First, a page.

Another death at another deadly intersection.

Next came the predictable baying from the public to do something about a busy juncture that ostensibly poses undue risk to motorists.

At first glance that's understandable.

Murray Reid, aged 75, was fatally struck by a light truck somewhere near the meeting of Meeanee Quay and SH2B late afternoon Wednesday.

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Said site is on the The New Zealand Transport Agency's (NZTA) to-do list, apparently because of its unenviable history.

In this job over the years I've reported on countless roading crashes and deaths - then covered any subsequent fallout in court.

In that time I didn't see anyone but the occupants of the vehicles found liable.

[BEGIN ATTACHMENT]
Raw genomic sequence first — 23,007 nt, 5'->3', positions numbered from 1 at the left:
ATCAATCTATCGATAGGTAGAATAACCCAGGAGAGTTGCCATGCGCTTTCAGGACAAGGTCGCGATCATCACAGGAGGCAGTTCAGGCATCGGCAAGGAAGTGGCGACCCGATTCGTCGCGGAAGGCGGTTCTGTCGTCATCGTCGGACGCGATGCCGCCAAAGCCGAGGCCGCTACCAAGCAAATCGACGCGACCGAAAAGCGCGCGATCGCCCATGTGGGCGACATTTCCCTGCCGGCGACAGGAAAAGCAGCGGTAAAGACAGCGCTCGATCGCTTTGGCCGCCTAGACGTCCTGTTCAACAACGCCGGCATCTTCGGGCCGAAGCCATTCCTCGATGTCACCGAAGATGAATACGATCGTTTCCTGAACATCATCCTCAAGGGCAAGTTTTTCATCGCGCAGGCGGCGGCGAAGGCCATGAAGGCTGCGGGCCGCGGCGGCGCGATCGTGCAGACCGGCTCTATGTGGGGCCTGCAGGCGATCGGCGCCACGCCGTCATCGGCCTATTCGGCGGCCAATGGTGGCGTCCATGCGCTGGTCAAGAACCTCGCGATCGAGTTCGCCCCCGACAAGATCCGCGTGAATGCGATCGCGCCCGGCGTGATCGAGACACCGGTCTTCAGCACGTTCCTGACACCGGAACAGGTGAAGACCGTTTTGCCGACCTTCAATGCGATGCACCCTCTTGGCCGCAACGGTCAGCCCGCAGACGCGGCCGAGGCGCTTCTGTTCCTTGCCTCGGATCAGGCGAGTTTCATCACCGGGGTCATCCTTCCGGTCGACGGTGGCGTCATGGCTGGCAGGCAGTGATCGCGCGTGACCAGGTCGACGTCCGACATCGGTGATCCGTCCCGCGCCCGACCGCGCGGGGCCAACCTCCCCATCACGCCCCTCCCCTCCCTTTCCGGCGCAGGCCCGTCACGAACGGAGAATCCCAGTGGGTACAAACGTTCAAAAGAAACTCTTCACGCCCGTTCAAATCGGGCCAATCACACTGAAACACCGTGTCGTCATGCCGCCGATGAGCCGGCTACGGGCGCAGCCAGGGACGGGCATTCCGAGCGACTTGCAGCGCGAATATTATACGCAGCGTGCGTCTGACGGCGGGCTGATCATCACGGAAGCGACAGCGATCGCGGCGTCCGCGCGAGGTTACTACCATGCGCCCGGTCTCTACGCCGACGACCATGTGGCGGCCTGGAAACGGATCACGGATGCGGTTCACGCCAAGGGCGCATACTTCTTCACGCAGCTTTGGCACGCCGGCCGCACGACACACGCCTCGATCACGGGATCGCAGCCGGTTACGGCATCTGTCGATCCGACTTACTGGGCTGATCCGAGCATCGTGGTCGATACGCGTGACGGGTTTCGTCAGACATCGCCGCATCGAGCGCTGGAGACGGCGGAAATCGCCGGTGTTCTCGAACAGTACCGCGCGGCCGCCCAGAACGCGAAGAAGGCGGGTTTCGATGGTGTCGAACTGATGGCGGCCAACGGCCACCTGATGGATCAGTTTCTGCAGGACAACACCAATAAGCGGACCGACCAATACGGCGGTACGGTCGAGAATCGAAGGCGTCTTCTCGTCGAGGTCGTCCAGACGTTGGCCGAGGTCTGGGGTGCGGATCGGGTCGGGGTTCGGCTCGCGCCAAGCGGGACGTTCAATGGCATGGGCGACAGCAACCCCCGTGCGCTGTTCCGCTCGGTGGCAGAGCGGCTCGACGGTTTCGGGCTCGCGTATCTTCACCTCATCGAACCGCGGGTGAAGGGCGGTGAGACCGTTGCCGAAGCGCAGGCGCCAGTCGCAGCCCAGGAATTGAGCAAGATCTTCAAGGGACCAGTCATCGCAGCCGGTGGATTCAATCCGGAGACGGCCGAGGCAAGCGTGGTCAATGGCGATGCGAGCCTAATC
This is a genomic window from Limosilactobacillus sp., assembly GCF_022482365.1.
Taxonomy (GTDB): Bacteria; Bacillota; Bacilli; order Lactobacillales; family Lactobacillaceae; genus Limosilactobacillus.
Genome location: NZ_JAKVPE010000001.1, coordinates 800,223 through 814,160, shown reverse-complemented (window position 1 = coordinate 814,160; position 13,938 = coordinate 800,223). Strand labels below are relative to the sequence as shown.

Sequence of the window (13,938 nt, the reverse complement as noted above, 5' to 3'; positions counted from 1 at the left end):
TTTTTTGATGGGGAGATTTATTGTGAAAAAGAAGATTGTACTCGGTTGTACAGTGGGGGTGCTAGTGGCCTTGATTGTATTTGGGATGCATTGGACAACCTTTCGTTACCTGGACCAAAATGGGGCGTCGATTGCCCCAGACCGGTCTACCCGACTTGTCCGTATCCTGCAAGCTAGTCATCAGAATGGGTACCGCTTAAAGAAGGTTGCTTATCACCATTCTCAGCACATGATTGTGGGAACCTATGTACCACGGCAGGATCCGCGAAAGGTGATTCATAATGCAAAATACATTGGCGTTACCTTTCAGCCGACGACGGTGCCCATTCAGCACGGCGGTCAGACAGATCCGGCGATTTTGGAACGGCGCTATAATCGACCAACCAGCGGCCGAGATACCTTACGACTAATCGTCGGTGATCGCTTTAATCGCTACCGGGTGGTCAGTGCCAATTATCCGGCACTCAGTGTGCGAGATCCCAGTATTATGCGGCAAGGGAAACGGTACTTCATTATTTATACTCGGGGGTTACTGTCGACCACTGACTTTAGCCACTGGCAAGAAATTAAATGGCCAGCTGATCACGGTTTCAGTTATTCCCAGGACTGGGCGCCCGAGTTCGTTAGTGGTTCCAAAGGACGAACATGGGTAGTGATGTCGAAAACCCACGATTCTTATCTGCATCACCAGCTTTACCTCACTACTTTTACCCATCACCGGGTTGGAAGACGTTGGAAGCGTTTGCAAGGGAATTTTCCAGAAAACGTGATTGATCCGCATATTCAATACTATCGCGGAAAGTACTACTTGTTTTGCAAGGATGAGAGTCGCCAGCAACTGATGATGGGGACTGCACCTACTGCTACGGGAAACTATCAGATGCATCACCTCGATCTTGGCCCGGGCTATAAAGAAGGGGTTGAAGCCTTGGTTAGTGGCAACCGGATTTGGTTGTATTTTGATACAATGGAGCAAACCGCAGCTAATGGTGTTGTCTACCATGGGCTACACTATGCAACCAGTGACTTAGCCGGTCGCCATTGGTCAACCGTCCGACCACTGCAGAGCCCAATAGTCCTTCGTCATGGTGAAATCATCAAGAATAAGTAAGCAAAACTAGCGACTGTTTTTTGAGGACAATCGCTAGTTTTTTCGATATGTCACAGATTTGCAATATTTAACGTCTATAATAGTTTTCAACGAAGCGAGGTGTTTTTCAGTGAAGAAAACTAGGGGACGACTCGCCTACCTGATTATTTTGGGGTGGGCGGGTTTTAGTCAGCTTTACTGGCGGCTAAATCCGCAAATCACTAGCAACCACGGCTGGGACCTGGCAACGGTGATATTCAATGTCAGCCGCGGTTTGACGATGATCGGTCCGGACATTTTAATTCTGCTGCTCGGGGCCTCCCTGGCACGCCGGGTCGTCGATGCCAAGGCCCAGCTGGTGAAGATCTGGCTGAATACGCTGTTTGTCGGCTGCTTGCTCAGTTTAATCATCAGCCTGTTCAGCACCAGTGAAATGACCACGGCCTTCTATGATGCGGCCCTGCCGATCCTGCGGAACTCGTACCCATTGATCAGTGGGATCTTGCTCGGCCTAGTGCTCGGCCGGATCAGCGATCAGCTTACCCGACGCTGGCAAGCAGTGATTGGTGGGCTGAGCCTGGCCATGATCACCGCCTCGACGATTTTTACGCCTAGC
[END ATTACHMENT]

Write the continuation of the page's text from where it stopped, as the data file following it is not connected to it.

That is, I haven't, not once, seen a roading engineer in the dock, or a city planner, or a government agency or a roading contractor.

In every instance, neither the design nor roading infrastructure was deemed culpable. Yet many today, including Napier city councillor Mark Herbert, claim the intersection is to blame - and therefore point the finger at the NZTA's alleged inaction.

Surely that's simplistic.

"Black spots" don't name themselves. We render them thus. A hairpin corner is innocuous until the introduction of speed.

Likewise, this latest fatality, at least by my reading, had very little to do with any roading shortcomings.

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While it doesn't make this loss of life any less tragic, it looks like pedestrian error. Sadly, such is the fallible human condition.

We're all keen to mitigate danger. But is the best approach to iron every bump in the road to save ourselves from ourselves?